Words: Shonquis Moreno
Critter wind-up toys inspire creative writing in a bug’s world.
Curiosity, compassion and the ability to engage with the world from many points of view are crucial to creativity and effective communication. With this in mind, New York-based Dutch design label Kikkerland sponsored a creative writing and craft workshop this April focused on the brand’s Critter wind-up toys, a family of mechanical insects designed by Chico Bicalho. Called A Bug’s World, the workshop was organized by and hosted at 826NYC in Brooklyn, a nonprofit that works to strengthen the creative and expository writing skills of students between the ages of 6 and 18 and to help teachers inspire their students to write.
In the course of the workshop, A Bug’s World allowed students to play with Critters, learn about the lives of real insects and build dioramas in which their Critter might live. These comfy cardboard-box homes and habitats were designed to provide shelter and nourishment and were focused by each child on a particular Critter character.
“When you engage very young students and try to inspire them to write, you need to engage their imaginations from multiple points, including a hands-on activity,” explains 826NYC executive director Joshua Mandelbaum. “When we saw the Critter wind-up toys, we realized they shared a real spirit with 826NYC, one full of imagination, heart, and care, that each Critter had it’s own story, and that they weren’t just great toys, they were prompts [to learning].”
Very quickly, the children established imaginational connections with their Critters and when asked to write a story about the bugs, found they had much to say. One 7-year-old girl wrote four pages about the life of her wind-up.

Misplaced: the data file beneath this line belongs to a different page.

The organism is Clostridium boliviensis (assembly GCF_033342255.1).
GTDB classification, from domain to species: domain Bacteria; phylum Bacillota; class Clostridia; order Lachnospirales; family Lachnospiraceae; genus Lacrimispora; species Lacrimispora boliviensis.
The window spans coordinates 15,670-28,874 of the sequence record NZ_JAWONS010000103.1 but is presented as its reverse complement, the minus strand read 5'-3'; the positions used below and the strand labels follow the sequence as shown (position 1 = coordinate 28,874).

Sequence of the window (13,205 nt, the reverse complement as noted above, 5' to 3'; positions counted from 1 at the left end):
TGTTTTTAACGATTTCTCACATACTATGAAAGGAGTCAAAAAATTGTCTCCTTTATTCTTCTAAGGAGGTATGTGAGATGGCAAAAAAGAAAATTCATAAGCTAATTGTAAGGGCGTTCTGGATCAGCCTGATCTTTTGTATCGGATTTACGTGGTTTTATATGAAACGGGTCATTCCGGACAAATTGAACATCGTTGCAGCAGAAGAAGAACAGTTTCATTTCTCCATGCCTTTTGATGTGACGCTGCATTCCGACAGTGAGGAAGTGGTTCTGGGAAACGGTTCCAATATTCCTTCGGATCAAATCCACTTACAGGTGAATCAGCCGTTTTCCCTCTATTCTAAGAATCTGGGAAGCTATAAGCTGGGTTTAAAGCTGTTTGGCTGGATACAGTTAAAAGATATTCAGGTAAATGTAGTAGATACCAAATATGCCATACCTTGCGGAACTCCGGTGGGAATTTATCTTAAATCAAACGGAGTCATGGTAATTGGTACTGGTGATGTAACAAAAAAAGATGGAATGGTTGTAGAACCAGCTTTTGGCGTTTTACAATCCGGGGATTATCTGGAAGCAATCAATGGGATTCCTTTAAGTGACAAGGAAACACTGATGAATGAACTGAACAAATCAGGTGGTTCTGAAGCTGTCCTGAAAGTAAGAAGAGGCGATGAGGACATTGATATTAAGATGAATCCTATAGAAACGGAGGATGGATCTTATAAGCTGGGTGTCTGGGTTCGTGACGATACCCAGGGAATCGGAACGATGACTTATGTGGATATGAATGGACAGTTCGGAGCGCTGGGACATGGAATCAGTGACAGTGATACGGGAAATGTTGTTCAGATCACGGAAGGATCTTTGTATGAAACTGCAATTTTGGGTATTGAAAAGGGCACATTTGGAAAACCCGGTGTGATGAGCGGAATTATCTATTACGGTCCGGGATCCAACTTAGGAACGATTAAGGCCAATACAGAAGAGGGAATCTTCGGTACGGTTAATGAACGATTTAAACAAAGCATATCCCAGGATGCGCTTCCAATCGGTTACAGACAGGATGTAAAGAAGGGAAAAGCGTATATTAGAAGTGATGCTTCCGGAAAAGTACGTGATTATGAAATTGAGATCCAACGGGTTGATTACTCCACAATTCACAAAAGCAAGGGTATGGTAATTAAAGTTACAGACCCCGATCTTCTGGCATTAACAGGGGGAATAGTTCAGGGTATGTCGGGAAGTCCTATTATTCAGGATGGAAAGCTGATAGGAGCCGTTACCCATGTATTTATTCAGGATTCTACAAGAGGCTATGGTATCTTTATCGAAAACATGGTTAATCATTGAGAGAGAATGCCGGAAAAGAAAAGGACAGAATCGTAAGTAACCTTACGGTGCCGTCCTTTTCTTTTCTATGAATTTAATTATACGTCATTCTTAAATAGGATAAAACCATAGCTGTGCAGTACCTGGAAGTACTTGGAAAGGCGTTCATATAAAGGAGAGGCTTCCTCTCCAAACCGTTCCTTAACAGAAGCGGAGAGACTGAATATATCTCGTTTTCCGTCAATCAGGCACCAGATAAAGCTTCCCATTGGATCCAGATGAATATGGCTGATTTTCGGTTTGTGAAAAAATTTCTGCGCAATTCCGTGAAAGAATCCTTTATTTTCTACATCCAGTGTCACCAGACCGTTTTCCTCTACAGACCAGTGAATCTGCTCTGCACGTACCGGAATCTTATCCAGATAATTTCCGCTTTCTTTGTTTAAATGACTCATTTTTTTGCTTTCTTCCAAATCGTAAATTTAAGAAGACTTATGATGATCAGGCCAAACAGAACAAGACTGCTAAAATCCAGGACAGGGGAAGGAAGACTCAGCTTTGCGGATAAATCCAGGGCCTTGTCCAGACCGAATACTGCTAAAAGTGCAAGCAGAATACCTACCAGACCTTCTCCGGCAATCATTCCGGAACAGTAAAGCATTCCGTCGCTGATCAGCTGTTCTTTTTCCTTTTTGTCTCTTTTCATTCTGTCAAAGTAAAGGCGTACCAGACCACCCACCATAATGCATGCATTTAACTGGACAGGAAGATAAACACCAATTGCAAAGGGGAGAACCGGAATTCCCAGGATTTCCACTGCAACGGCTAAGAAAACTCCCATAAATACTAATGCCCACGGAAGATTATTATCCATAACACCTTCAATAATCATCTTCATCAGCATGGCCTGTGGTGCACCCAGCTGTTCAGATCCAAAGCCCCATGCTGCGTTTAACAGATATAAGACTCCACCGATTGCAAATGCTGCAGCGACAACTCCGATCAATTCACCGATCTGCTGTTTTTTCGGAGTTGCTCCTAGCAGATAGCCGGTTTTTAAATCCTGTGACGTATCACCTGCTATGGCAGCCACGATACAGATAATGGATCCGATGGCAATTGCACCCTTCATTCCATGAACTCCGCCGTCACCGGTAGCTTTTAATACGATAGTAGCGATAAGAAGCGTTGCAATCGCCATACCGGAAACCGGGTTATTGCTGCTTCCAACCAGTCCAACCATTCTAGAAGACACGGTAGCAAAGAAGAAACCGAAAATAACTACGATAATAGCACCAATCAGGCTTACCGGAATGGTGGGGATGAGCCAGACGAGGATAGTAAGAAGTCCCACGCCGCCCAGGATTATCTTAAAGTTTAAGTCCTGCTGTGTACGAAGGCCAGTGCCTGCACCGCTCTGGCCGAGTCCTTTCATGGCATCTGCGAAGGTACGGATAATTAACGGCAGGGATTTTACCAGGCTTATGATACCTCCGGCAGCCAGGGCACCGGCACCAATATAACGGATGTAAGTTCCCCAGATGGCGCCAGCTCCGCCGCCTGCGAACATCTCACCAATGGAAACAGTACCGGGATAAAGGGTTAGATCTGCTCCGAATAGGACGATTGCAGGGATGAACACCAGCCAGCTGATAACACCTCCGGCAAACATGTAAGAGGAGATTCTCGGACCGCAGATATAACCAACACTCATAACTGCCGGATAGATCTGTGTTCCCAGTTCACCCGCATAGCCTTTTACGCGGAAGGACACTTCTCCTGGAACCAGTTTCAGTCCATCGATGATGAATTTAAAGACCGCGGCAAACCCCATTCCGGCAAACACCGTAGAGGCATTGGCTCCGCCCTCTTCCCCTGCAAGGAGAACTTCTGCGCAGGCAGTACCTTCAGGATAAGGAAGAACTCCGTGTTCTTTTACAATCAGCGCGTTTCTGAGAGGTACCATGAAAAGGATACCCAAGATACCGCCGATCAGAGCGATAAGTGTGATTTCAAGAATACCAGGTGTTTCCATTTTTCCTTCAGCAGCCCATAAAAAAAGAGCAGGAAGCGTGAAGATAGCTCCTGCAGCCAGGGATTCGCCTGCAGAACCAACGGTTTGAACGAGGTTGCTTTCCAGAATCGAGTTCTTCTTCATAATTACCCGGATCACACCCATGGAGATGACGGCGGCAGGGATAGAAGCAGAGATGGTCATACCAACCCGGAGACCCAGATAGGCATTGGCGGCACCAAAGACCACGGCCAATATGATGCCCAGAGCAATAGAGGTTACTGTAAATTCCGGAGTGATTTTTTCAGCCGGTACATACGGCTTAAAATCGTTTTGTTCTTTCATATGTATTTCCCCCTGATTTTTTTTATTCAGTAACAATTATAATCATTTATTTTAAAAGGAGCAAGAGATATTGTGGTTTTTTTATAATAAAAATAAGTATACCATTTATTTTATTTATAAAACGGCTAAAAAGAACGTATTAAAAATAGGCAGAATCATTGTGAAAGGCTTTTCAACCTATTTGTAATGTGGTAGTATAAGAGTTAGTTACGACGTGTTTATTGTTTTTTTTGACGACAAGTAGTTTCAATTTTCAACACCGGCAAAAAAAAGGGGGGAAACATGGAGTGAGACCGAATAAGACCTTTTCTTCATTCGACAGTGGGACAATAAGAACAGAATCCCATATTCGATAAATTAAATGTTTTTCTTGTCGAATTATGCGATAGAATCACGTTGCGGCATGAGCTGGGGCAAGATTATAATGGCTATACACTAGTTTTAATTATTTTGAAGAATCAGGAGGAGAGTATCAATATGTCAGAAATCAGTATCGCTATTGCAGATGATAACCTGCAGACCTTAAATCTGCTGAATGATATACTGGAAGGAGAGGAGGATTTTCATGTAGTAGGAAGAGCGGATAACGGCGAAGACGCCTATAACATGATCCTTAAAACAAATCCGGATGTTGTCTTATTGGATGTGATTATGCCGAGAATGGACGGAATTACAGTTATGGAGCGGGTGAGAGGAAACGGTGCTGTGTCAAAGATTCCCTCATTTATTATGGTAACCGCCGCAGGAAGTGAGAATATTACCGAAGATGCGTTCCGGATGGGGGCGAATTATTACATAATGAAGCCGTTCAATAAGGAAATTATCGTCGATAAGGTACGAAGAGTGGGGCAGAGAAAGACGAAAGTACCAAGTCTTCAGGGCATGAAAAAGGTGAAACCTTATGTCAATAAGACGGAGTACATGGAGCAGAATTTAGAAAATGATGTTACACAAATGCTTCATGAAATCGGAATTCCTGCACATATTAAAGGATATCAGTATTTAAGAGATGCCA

After participating in the workshop with her class, teacher Anna Levy said: “Our students absolutely loved the bugs! Their imaginations exploded with ideas about their bugs. It was incredible to watch their creativity come to life through their written stories and the dioramas they crafted. My favorite moment in the workshop was when I asked the students to write about their bugs for fifteen minutes, but when the time allotted for writing was up, many students were still eagerly working on their stories. Two of the students who were among these eager writers had come to our workshop with weak writing skills. That these two students wrote so much just goes to show what students are capable of when they’re really excited and interested in what they’re learning.”
Kikkerland, which has been donating some of its Writersblok® notebook proceeds to the non-profit for the past five years, shares the conviction that drives 826NYC programs: that great leaps in learning can happen as a result of one-on-one attention and that strong writing skills are fundamental to future success.
Please visit 826nyc.com to learn more about its educational programs across the United States.